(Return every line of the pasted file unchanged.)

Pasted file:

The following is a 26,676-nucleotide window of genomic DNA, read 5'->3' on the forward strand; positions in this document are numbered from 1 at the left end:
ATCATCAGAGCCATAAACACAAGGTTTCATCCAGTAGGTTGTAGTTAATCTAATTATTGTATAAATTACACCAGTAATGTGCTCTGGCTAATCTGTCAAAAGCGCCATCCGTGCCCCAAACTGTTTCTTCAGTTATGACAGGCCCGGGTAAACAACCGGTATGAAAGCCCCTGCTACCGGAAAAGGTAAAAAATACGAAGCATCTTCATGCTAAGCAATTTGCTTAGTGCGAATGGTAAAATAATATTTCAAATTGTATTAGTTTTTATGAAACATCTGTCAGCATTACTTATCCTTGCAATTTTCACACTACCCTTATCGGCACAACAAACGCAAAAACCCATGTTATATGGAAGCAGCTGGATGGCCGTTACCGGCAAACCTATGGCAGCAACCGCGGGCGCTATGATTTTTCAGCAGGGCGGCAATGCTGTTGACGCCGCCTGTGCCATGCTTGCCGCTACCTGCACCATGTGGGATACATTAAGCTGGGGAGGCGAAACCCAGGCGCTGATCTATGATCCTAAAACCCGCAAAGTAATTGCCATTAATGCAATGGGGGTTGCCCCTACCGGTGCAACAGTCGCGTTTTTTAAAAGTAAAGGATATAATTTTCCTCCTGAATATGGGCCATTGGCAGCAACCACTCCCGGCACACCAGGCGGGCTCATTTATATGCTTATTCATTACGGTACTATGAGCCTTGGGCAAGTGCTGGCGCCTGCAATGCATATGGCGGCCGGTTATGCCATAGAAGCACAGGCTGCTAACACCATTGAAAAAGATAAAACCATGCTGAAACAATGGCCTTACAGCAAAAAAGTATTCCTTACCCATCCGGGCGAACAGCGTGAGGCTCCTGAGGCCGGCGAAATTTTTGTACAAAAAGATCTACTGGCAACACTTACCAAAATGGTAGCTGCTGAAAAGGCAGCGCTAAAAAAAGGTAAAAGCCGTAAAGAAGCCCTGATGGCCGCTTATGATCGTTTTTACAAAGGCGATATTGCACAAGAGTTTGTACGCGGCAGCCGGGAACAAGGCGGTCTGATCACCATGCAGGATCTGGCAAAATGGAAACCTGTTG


The following is a 26,676-nucleotide window of genomic DNA, read 5'->3' on the forward strand; positions in this document are numbered from 1 at the left end:
ATCATCAGAGCCATAAACACAAGGTTTCATCCAGTAGGTTGTAGTTAATCTAATTATTGTATAAATTACACCAGTAATGTGCTCTGGCTAATCTGTCAAAAGCGCCATCCGTGCCCCAAACTGTTTCTTCAGTTATGACAGGCCCGGGTAAACAACCGGTATGAAAGCCCCTGCTACCGGAAAAGGTAAAAAATACGAAGCATCTTCATGCTAAGCAATTTGCTTAGTGCGAATGGTAAAATAATATTTCAAATTGTATTAGTTTTTATGAAACATCTGTCAGCATTACTTATCCTTGCAATTTTCACACTACCCTTATCGGCACAACAAACGCAAAAACCCATGTTATATGGAAGCAGCTGGATGGCCGTTACCGGCAAACCTATGGCAGCAACCGCGGGCGCTATGATTTTTCAGCAGGGCGGCAATGCTGTTGACGCCGCCTGTGCCATGCTTGCCGCTACCTGCACCATGTGGGATACATTAAGCTGGGGAGGCGAAACCCAGGCGCTGATCTATGATCCTAAAACCCGCAAAGTAATTGCCATTAATGCAATGGGGGTTGCCCCTACCGGTGCAACAGTCGCGTTTTTTAAAAGTAAAGGATATAATTTTCCTCCTGAATATGGGCCATTGGCAGCAACCACTCCCGGCACACCAGGCGGGCTCATTTATATGCTTATTCATTACGGTACTATGAGCCTTGGGCAAGTGCTGGCGCCTGCAATGCATATGGCGGCCGGTTATGCCATAGAAGCACAGGCTGCTAACACCATTGAAAAAGATAAAACCATGCTGAAACAATGGCCTTACAGCAAAAAAGTATTCCTTACCCATCCGGGCGAACAGCGTGAGGCTCCTGAGGCCGGCGAAATTTTTGTACAAAAAGATCTACTGGCAACACTTACCAAAATGGTAGCTGCTGAAAAGGCAGCGCTAAAAAAAGGTAAAAGCCGTAAAGAAGCCCTGATGGCCGCTTATGATCGTTTTTACAAAGGCGATATTGCACAAGAGTTTGTACGCGGCAGCCGGGAACAAGGCGGTCTGATCACCATGCAGGATCTGGCAAAATGGAAACCTGTTG